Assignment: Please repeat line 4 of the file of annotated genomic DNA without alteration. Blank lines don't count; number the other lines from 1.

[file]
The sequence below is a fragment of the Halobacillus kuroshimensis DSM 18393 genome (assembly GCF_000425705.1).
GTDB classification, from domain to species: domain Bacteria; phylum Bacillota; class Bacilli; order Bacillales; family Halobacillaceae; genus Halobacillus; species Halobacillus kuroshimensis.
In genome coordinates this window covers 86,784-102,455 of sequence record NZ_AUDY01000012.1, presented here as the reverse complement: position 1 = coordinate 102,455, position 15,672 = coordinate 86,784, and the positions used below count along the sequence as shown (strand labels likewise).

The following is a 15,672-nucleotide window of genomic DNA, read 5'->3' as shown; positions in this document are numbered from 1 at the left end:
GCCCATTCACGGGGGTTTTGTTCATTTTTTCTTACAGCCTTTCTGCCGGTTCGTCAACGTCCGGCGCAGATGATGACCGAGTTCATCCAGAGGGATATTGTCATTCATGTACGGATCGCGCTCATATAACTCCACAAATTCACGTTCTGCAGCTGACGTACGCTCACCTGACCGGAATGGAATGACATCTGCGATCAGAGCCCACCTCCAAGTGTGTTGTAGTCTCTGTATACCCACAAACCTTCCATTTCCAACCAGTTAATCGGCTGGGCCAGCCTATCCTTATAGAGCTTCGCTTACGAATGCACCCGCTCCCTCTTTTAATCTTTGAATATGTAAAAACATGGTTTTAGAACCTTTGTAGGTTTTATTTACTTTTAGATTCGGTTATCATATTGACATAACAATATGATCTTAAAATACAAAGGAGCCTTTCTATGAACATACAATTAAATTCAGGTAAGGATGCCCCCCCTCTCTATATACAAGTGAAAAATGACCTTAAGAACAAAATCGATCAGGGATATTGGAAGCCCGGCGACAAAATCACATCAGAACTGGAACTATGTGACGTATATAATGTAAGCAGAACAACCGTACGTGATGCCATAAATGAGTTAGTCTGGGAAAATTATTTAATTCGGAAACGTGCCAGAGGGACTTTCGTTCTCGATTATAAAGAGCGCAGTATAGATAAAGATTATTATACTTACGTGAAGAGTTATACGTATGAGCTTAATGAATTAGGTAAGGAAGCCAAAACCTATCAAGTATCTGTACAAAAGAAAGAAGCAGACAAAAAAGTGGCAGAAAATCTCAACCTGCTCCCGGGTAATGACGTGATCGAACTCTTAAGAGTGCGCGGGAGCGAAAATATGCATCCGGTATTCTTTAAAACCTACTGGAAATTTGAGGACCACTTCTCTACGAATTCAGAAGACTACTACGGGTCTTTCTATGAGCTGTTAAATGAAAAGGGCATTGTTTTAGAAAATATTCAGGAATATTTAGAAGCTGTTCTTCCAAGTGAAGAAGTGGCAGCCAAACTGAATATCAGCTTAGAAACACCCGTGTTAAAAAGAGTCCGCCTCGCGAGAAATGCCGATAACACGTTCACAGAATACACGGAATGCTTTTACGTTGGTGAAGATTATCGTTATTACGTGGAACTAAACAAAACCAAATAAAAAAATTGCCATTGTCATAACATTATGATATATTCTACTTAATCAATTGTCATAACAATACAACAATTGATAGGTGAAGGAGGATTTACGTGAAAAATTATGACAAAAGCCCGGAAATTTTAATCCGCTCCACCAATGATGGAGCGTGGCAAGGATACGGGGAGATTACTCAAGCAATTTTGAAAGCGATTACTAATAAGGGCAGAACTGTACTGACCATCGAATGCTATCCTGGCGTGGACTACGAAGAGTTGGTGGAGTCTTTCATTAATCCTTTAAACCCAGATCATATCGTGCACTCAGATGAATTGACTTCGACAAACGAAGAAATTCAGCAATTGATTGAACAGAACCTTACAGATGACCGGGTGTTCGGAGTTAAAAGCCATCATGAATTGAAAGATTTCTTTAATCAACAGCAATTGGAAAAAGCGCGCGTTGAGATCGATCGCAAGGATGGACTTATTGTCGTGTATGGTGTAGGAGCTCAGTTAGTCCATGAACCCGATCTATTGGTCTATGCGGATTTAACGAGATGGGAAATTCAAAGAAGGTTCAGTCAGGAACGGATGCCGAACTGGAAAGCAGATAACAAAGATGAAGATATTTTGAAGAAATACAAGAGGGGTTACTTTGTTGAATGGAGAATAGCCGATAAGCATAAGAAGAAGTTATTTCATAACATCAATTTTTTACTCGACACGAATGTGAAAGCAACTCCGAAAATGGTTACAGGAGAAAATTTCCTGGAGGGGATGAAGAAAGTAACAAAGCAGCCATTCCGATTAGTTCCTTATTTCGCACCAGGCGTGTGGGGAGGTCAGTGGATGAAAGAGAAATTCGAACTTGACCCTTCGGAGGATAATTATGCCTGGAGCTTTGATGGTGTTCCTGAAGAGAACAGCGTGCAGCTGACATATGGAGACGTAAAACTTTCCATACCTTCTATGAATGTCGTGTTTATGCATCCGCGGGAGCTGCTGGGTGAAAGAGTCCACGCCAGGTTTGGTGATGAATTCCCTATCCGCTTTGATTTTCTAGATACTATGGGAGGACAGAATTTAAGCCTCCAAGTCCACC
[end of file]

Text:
The following is a 15,672-nucleotide window of genomic DNA, read 5'->3' as shown; positions in this document are numbered from 1 at the left end: